The tomato market has certainly taken a hit in the past weeks, but it is bouncing back. A poll from the AP says the salmonella tomato scare has affected confidence in all produce.
Nearly half the people surveyed are worried and avoiding some produce they would normally buy. The origin of the salmonella outbreak is still unknown. That is renewing calls for a produce tracing system where labels would be able to track produce through layers of processors, packers, shippers and farmers.
The poll found 80 percent of Americans would support new federal standards for fresh produce - similar to what is in place for meat and poultry. Local produce distributors are all for bringing back consumer confidence.
"It was pretty crazy, nobody was buying any tomatoes and things really slowed down with the tomatoes once it got all over the news - everything just came to a standstill. And then about two weeks afterword, they slowly started buying tomatoes. It still hasn't fully come back to its full potential. But it should come back with California tomatoes and hopefully it will come around again real soon" said Charles Tarpley, produce distributor.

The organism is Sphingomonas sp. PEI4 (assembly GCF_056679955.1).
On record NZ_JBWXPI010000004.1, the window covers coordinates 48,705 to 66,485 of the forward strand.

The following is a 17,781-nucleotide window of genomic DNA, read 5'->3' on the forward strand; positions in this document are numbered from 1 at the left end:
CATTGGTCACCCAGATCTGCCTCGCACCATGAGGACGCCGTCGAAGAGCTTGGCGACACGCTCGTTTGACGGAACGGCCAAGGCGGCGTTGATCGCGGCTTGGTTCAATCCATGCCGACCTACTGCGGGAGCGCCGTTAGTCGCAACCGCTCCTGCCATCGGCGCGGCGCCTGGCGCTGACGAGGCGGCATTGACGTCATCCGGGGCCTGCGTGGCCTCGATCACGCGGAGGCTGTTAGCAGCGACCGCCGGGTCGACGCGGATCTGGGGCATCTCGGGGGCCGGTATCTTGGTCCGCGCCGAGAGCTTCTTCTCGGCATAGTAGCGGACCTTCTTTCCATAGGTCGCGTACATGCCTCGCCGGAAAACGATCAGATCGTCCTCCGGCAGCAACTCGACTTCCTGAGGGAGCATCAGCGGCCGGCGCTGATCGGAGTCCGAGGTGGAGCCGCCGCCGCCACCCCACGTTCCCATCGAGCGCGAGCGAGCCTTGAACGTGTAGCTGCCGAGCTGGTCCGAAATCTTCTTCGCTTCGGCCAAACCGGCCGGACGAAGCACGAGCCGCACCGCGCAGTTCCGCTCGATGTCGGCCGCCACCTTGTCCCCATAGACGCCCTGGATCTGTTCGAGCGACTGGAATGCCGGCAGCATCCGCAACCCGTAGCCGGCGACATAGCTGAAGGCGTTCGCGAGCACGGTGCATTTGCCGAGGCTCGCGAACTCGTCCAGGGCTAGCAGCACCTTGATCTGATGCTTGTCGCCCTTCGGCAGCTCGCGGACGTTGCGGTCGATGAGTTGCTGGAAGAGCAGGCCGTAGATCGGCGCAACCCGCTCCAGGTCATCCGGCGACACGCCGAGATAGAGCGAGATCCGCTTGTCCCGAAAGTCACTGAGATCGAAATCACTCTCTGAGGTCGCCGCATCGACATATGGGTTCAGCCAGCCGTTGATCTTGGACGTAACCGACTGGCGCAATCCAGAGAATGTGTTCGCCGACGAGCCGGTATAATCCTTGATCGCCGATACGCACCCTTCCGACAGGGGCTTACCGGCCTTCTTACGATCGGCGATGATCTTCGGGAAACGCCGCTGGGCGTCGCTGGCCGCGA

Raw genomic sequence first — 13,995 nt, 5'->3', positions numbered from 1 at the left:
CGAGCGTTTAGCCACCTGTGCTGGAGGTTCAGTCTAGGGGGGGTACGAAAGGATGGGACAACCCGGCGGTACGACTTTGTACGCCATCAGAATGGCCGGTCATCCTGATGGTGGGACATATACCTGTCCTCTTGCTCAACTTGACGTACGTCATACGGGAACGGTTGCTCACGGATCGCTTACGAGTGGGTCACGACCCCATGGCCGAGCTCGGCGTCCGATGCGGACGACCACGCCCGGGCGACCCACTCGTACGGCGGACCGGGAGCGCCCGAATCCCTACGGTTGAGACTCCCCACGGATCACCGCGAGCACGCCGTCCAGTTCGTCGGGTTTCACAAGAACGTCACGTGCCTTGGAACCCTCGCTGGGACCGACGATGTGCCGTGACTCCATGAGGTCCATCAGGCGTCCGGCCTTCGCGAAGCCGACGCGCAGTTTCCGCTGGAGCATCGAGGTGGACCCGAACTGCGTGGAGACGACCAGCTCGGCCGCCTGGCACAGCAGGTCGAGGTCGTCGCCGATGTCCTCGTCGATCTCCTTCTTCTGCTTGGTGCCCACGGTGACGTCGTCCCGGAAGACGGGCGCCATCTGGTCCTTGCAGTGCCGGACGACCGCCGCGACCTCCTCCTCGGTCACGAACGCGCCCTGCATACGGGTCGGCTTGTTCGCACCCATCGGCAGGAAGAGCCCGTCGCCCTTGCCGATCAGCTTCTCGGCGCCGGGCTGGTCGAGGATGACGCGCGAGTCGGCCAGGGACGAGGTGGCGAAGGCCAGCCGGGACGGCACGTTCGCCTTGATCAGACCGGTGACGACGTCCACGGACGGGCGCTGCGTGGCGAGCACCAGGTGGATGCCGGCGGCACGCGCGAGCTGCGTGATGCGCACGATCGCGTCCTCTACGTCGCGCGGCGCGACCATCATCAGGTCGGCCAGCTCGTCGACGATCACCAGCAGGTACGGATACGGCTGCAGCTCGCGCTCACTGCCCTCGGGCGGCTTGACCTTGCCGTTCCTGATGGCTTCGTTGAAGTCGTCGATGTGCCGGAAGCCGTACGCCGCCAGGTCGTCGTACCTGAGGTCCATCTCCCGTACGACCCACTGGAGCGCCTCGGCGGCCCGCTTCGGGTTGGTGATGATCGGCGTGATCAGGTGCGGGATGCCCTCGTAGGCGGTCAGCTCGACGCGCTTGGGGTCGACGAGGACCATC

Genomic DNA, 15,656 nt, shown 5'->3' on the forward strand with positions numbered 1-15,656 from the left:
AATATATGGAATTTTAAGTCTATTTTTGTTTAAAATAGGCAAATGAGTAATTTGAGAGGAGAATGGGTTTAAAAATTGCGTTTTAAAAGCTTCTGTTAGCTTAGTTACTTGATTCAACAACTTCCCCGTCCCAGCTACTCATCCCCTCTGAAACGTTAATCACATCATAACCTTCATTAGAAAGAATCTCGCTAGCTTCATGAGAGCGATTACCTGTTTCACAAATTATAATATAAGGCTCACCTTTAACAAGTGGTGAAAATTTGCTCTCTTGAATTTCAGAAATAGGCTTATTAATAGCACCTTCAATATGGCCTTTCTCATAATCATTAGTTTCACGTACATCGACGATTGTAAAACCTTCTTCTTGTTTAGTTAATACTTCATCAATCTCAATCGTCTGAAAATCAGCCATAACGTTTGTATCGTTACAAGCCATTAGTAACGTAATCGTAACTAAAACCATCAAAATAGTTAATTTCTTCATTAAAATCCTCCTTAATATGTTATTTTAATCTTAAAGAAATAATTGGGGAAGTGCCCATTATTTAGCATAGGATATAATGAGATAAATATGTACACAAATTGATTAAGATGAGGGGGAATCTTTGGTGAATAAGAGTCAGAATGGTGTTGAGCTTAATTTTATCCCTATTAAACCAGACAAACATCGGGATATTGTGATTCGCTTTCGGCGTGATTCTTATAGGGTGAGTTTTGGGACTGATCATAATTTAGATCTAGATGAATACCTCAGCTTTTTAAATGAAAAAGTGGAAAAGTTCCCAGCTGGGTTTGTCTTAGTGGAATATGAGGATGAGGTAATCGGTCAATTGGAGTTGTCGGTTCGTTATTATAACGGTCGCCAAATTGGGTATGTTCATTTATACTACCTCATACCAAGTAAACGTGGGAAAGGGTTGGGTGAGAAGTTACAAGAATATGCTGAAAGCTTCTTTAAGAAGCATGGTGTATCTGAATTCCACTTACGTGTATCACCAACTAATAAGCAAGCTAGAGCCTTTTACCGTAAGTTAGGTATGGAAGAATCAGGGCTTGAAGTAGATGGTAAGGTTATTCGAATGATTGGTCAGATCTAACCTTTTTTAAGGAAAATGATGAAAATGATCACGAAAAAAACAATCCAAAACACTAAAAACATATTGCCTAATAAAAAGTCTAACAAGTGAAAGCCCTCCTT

The concerns remain - the poll showed 46 percent of people say they were worried they might get sick from eating contaminated foods and have avoided foods because of warnings, 29 percent have thrown out food earlier than usual and 14 percent have returned food to the store.
The poll also found that women are actually more concerned about food safety than men. But both genders do equally see the need for more federal oversight